On this first part about my song “The Door, “ I share my first arrangement of “The Door” as an instrumental.
The arrangement is very lush and orchestral, which made it hard to sing along with. I was never satisfied with my vocal for it and plan to revise the song someday by changing the key and tempo. There is actually a part in the chorus that reminds me of a wedding march. But this song is definitely more of a “divorce march!”
Clicking the blue link below to play audio:
Link to other parts of this song story:
My song named “The Door” was written in July of 2012. It was one of three songs that prodded me to end my marriage of 31 years.
It all began with my first song “The Unknown.” Suddenly, my subconscious began to guide my life as words erupted from me that I didn’t plan on writing.
The second pivotal song I composed was named “Clear.” That song ended with the line of “It’s never too late to turn your life around, no reason to wait.”
I cried singing that last line because I was waiting.
Finally, I wrote clear and obvious lyrics about where I was going with “The Door.”
But because I did not have the courage to tell my husband, I kept my songs “The Unknown” and “The Door” a secret for over a year. It was when my father died that I finally became ready to go through the front door into a new life.
I loved sharing the songwriting process with Peaches Chrenko, who was my vocal coach at that time. It was a blessing for me during a very challenging part of my life.
Although I have not yet shared my song on this blog, after my separation I did have several stories with themes related to it. In fact, the very first story I shared on my blog where I announced my separation was aptly named “Empty Spaces.”
Below are links to them:
The audio recordings from my lessons with Peaches are very precious to me. For Part 1 of my story, I share recordings about my creation of the verses and melody of this song.
Clicking the blue link plays audio:
Judy: You know how I always say John Denver was a great influence on me? Well, Don Maclean was also.
Peaches: Oh, wow.
Judy: Did you ever like his stuff?
Peaches: I’m not familiar with him.
Judy: Well “Vincent” was one of the most beautiful songs; I loved learning the guitar to it.
(Judy demonstrates by singing, “Starry, starry night . . .)
Judy: I got the idea for the theme of my song and it reminded me of another song Don Maclean did that I used to like. It was called “Empty Chairs” and is amazing. I’ll do the first verse . . .
(Judy demonstrates by singing)
Judy: These lyrics – when you listen to this guy’s descriptions – that’s what gets me!
Judy: That’s what I want to write – songs that bring a picture. The reason I mentioned him is because I wrote some lyrics to go with my melody. And I didn’t want it to be like his song, but I think my song is different. In this key, it does sound like “Beside Me Always.” I’ve got two verses, but no chorus. I don’t know where I’m going. But I like the way the words sound. I had no idea what I was going to write! It’s so exciting!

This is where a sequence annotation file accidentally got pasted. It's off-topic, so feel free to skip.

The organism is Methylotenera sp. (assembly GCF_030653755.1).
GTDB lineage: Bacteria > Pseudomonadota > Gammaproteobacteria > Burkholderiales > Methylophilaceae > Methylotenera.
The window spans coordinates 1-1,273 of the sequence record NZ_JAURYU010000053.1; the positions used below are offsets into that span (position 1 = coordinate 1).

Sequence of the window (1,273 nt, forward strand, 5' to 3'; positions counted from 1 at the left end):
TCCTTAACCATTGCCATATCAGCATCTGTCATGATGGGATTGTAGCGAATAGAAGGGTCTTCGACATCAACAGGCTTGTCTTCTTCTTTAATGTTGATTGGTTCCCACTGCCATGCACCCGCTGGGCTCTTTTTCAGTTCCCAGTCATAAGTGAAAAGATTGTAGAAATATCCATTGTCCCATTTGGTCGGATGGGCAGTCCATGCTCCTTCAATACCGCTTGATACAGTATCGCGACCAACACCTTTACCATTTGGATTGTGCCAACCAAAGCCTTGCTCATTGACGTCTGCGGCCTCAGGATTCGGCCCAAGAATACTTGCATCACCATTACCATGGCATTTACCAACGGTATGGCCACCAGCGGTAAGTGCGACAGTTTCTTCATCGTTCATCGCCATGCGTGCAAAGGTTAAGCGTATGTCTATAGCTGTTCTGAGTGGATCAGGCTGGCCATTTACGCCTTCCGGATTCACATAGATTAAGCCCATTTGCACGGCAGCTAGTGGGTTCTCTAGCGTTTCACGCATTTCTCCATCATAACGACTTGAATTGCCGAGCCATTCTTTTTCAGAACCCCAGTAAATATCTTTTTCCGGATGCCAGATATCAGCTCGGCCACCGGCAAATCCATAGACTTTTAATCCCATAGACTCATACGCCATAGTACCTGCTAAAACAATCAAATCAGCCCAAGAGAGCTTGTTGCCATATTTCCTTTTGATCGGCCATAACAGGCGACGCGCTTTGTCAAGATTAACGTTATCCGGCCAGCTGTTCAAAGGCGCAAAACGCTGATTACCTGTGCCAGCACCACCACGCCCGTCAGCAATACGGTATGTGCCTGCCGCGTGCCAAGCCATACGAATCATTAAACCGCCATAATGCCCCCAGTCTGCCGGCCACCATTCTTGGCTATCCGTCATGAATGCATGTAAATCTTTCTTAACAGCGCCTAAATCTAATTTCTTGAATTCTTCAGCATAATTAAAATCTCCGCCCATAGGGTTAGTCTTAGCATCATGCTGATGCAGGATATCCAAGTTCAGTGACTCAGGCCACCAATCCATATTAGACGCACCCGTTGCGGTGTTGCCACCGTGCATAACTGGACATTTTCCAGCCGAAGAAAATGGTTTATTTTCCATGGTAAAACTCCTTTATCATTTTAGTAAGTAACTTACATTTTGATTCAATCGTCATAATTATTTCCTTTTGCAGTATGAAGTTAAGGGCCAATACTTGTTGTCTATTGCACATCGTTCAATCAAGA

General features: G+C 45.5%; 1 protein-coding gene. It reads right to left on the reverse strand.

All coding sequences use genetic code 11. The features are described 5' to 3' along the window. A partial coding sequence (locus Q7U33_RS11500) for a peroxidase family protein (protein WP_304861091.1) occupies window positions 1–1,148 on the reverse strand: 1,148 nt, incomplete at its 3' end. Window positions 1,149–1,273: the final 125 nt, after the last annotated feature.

(Judy plays the guitar and sings her new song)
Judy: That’s it, that’s all I have. And that’s why I thought of that song “Empty Chairs.” I have the line “the closets are bare.” It’s not the same rhyme, but it’s that feeling of the house being empty and I’m thinking of how it will be when I’m gone.
Peaches: When. That’s interesting – listen to you!
Judy: I’m projecting – I see it. When the closet is bare empty drawers are everywhere. That’s what I was thinking of – a visual of empty drawers that he’d open. But then I made it empty spaces because it implies it’s empty all around.
Peaches: The drawers – the kitchen . . . That’s true.
Judy: Yeah, exactly. And then the other thing that I thought was interesting was I put the words, “How sad we were together.” My love song when we got married I renamed “Together.” I couldn’t wait to share this with you.
Peaches: It’s all so beautiful!
Judy: It’s so painful to write it, though. I don’t know why when I’m writing a song I go to the painful place. I don’t want to be sad, but that’s my way of writing a song.
Peaches: You’re just honest.
Judy: I live in what is hurting me. To find a way to find the words, I have to find the pain . . .
Peaches: To feel it.
Judy: I do a lot of self-talk.
Peaches: But it is so beautiful, Judy. Wow!
Judy: I feel like this kind of song has already been written. You know what I mean? There are so many songs like this and I want to be unique. How can I be unique? Though it is such a universal thing.
Peaches: So were you leaning towards a name yet? Or, you haven’t gotten that far.
Judy: Oh, I haven’t gotten that far.
Peaches: Of course.
Judy: I just don’t know what the story is – where it’s leading. But I do think of that Don Maclean song, that feeling of the empty house. Not like I’m trying to be mean; I’m trying to be gentle. At the same time it’s inevitable with the words “when I’m gone . . .” the secret. That’s the part that’s so painful!
Peaches: Wow, Judy, that’s heavy.
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